The interviewee

Jean-Bernard LÉVY
was appointed Chairman of the Management Board of Vivendi on April 28, 2005. He previously served as Chief Operating Officer. From 1998 to 2002, Mr. Lévy was Managing Partner, Corporate Finance, at Oddo Pinatton. He was also Chairman and Chief Executive Officer of Matra Communication from 1995 to 1998. From 1993 to 1994, he was Chief of Staff to Gérard Longuet, the French Minister for Industry, and Foreign Trade. From 1988 to 1993, he was General Manager, Communication Satellites, of Matra Marconi Space. From 1986 to 1988, Mr. Lévy acted as Technical Adviser to Gérard Lonquet, the French Minister for Postal and Telecommunications services and from 1978 to 1986, he was an engineer with France Telecom. Mr. Lévy is a graduate of École Polytechnique and Telecom ParisTech. He is a Board Director of Vinci, Société Générale and Institut Pasteur.


The authors

Valérie CHAILLOU is a Senior Consultant at IDATE since 2000. Valérie's prime areas of expertise are the Internet and broadband sectors, and access technologies in particular. Valérie has been the Project Manager for several market reports, including: FTTH, World Internet Atlas, Wi-Fi, Powerline Carrier Systems and WiMAX, in addition to contributing her talents to various studies dealing with IP networks and services, on behalf of operators or local authorities. Before coming to IDATE, Valérie took part in a variety of computer science projects, working as a consulting engineer for Cap Gemini. Ms. Chaillou holds a Telecommunications Engineer degree from ENST Bretagne (Ecole Nationale Supérieure des Télécommunications de Bretagne, 1997) and a Master's Degree in Physics (Université II de Montpellier,1995).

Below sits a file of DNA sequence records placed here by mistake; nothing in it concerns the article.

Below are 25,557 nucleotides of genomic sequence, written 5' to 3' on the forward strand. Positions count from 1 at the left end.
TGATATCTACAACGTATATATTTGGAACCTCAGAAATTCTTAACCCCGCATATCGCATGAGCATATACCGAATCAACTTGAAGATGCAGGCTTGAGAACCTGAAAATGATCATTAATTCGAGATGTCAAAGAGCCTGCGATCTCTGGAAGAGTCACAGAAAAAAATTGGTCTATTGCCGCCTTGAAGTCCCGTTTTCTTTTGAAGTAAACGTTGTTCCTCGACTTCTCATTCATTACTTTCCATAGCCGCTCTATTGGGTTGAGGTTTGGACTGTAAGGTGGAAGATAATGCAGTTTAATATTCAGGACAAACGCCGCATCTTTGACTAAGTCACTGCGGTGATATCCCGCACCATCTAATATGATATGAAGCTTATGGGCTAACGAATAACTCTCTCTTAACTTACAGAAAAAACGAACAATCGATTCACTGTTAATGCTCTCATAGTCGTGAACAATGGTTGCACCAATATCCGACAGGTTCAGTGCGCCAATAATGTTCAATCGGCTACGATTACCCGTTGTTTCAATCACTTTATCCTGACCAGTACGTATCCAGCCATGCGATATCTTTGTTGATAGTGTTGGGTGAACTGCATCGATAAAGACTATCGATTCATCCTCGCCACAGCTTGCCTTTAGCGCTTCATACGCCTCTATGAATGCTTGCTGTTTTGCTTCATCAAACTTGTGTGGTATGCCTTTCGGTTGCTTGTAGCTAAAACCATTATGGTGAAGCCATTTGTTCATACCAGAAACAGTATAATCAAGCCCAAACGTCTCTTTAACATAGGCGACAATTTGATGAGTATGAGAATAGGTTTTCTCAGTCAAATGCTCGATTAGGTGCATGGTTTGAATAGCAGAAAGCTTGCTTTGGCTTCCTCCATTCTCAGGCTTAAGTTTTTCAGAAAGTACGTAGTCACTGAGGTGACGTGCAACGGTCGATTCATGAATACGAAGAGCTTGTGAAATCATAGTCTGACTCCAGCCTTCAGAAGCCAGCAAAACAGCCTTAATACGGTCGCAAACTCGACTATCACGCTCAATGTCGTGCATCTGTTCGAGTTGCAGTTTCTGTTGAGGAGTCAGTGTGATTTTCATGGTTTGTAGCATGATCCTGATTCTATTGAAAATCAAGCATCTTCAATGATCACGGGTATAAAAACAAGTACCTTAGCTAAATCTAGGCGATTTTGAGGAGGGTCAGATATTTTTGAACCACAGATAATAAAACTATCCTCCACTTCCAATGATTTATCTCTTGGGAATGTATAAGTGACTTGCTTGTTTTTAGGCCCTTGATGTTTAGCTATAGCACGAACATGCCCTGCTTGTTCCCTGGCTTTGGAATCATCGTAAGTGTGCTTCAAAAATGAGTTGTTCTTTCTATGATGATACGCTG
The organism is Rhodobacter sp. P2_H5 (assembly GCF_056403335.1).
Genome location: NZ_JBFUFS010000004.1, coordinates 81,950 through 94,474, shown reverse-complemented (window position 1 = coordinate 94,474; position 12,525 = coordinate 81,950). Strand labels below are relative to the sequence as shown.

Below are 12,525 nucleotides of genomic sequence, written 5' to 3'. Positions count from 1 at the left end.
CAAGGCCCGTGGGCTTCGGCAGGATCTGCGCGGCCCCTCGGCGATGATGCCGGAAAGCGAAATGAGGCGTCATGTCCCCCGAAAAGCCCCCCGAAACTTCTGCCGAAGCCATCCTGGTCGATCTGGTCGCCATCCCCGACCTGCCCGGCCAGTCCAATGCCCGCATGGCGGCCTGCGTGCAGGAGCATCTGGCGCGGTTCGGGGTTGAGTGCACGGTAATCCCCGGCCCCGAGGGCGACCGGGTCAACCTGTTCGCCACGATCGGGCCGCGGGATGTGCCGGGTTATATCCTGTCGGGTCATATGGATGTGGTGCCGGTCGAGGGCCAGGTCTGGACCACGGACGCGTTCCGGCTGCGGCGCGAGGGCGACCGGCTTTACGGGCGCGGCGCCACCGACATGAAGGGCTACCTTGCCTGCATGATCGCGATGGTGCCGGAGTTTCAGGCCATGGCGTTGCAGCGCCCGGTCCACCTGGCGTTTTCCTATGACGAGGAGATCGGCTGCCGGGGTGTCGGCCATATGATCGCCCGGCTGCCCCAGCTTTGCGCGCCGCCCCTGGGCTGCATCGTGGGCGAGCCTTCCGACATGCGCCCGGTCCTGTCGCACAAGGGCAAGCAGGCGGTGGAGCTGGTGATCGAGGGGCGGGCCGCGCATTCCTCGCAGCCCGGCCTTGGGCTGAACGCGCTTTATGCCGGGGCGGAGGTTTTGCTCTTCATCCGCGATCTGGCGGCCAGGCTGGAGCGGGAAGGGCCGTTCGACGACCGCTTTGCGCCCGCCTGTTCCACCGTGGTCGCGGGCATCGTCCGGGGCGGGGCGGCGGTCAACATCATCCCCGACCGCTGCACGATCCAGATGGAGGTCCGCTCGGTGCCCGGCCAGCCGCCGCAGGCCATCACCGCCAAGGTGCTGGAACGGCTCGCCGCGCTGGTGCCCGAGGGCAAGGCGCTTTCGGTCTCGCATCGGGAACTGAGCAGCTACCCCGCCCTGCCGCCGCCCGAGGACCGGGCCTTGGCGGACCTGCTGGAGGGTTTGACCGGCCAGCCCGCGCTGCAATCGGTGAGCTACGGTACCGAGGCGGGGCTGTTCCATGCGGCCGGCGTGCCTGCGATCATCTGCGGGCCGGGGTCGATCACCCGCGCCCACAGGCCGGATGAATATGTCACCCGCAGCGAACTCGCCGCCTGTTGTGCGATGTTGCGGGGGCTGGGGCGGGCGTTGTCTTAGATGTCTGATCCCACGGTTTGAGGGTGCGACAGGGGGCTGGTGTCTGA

v.chaillou@idate.org

Nicholas ECONOMIDES is a Professor of Economics at New York University's Stern Business School and Executive Director of the NET Institute.
economides@stern.nyu.edu